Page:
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Archive for August 10th, 2010

This weekend also marked our very first foray into our new art enrichment program, Meet the Masters! Satori and David had been coloring on the living room floor, so I snuck a laptop in front of them and started playing the lesson. This program is online, so we watched both the Preview and van Gogh Unit lessons. This viewing was Step 1, and we loved the lesson and enjoyed listening to “Starry, Starry Night” by Don McLean. (music and video shown at end of this post)

Step 2 of our van Gogh lesson explored texture and had a few worksheets in the Downloadable Art Packet for Satori to practice drawing texture.

Step 3 is the Create a Masterpiece Art Activity! We used van Gogh’s technique of using little line dabs to make texture, and made our own starry night.  We used black construction paper (actually sulphite) and used oil pastels. The oil pastels really stood out upon the black paper.

The whole family made their own artwork, and we had a print of Starry Night propped up in front of us. (This is our new Art Appreciation binder I made a few days ago).

Here’s Satori’s Starry Night masterpiece!

We used the directions for Track A, Year 1 ages 5-7. There are two other levels you can use if you have older children, so you can get a bit more sophisticated. For Track A, there are age levels of 5-7, 8-9, and 10-adult.

Satori turned around and made another picture, she wanted to draw birds flying on a landscape.

It actually reminded me of Vincent van Gogh’s painting “Wheatfield with Crows”, although I don’t think Satori ever saw it. Now I have it up as a desktop wallpaper on the kitchen computer. We have various van Gogh painting as wallpaper on all our computers now.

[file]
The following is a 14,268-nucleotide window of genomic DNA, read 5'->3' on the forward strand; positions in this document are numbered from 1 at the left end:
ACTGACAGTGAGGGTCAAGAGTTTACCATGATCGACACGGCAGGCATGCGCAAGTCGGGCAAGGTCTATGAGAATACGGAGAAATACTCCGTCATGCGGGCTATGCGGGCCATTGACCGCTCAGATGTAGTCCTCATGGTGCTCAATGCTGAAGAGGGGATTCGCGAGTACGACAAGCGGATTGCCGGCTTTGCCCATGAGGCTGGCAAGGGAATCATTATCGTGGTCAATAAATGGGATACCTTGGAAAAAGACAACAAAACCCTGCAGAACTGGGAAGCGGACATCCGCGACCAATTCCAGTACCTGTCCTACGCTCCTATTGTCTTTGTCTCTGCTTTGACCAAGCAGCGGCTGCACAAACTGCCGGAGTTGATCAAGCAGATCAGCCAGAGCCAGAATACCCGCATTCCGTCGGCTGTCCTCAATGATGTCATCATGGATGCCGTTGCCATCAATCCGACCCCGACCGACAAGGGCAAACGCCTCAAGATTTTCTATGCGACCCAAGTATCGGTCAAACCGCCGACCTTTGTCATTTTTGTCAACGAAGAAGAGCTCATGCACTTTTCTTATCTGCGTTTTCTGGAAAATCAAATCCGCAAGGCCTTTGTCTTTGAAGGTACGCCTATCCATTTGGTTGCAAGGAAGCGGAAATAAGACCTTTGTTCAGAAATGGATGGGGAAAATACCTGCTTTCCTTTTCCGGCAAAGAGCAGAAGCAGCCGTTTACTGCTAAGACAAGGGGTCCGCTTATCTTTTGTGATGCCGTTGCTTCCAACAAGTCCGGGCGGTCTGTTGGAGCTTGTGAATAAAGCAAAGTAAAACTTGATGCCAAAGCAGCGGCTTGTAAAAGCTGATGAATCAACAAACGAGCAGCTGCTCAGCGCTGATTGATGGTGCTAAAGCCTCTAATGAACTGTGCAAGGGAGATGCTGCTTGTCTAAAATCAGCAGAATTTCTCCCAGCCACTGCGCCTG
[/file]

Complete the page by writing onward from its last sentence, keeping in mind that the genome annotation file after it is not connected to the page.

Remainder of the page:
Vincent’s story was very sad and tragic, but we loved learning about his life and his passions and sorrows.

Lyrics and explanation found here. An alternative YouTube video without the depressing text at the end is found here.

We are now seeing van Gogh’s paintings everywhere! Now that we studied him in just this initial lesson, we can’t miss his unmistakable art techniques, colors, and subjects. This is exactly what I wanted in starting an Art Appreciation program!

I have a bunch of read-alouds and other activities that we’ll do the next few weeks to continue with our van Gogh study. Meet the Masters only has 7 units, so we could easily whip through the entire first “year” in just a few months. We loved our first lesson, but I’ll have to find ways to slow it down by doing this more slowly, and adding our own fun supplements.

Over the weekend the entire family did our science lessons from R.E.A.L. Science Odyssey – Life. Continuing on with our Human Body lessons, the first activity was learning about our muscles. Using the included cutouts, we made our own arm with muscles that demonstrated how muscles work. We learned that muscles shorten (contract) in order to move. Muscles don’t push your bones, they only shorten and pull.

Also included are the RSO lab sheets, where Satori wrote down the measurements. Here’s she’s using her newest pencil grip that she seems to enjoy using (so far).

We plan to combine a bunch of science labs together, so we can do them with Daddy (he needs to learn science too)! So our next lesson was about our heart. Satori and David did 5 different physical activities and then we took their heart rate. Activities ran from just sitting, walking, situps and pushups, jumping jacks, and running around the house.

We used a real stethoscope that I think I got from Lakeshore Learning for a few dollars (although I can’t find it on their website). Be careful with these things, they really work! I only let Satori use them with careful supervision and had to warn Daddy not to yell when someone had them on.

Here’s Satori’s graph she colored in of our various activities. As expected, sitting had the lowest heart rate per minute, and running had the highest. Activities that the body was mostly laying down (or that Satori didn’t do properly and only gave a half-effort), were not as high as jumping jacks that used the arms.